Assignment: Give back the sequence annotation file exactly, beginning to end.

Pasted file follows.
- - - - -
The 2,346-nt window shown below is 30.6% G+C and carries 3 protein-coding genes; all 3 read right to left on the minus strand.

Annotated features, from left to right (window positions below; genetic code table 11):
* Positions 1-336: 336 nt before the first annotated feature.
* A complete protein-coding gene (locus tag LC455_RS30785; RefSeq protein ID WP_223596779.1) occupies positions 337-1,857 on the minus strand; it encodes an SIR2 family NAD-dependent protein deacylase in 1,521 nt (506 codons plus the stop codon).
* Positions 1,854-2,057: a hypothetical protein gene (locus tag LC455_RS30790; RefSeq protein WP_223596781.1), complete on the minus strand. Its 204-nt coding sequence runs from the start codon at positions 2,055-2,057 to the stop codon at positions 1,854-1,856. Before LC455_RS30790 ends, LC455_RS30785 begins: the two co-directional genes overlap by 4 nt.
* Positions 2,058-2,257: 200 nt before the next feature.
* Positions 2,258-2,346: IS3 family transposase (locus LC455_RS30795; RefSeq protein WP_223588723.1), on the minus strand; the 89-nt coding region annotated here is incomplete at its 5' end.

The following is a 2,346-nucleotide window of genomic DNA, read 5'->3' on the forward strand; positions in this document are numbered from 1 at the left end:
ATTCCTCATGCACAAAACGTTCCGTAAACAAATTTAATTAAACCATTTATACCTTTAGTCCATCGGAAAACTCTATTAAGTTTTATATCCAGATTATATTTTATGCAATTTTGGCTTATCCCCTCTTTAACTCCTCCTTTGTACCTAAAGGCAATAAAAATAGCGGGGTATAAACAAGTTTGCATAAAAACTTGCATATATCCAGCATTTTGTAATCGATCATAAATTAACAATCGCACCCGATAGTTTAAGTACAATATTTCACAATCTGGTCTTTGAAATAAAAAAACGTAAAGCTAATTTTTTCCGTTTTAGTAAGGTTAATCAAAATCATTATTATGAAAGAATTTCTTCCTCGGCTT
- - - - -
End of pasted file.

The 2,346-nt window shown below is 30.6% G+C and carries 3 protein-coding genes; all 3 read right to left on the minus strand.

Annotated features, from left to right (window positions below; genetic code table 11):
* Positions 1-336: 336 nt before the first annotated feature.
* A complete protein-coding gene (locus tag LC455_RS30785; RefSeq protein ID WP_223596779.1) occupies positions 337-1,857 on the minus strand; it encodes an SIR2 family NAD-dependent protein deacylase in 1,521 nt (506 codons plus the stop codon).
* Positions 1,854-2,057: a hypothetical protein gene (locus tag LC455_RS30790; RefSeq protein WP_223596781.1), complete on the minus strand. Its 204-nt coding sequence runs from the start codon at positions 2,055-2,057 to the stop codon at positions 1,854-1,856. Before LC455_RS30790 ends, LC455_RS30785 begins: the two co-directional genes overlap by 4 nt.
* Positions 2,058-2,257: 200 nt before the next feature.
* Positions 2,258-2,346: IS3 family transposase (locus LC455_RS30795; RefSeq protein WP_223588723.1), on the minus strand; the 89-nt coding region annotated here is incomplete at its 5' end.

The following is a 2,346-nucleotide window of genomic DNA, read 5'->3' on the forward strand; positions in this document are numbered from 1 at the left end:
ATTCCTCATGCACAAAACGTTCCGTAAACAAATTTAATTAAACCATTTATACCTTTAGTCCATCGGAAAACTCTATTAAGTTTTATATCCAGATTATATTTTATGCAATTTTGGCTTATCCCCTCTTTAACTCCTCCTTTGTACCTAAAGGCAATAAAAATAGCGGGGTATAAACAAGTTTGCATAAAAACTTGCATATATCCAGCATTTTGTAATCGATCATAAATTAACAATCGCACCCGATAGTTTAAGTACAATATTTCACAATCTGGTCTTTGAAATAAAAAAACGTAAAGCTAATTTTTTCCGTTTTAGTAAGGTTAATCAAAATCATTATTATGAAAGAATTTCTTCCTCGGCTT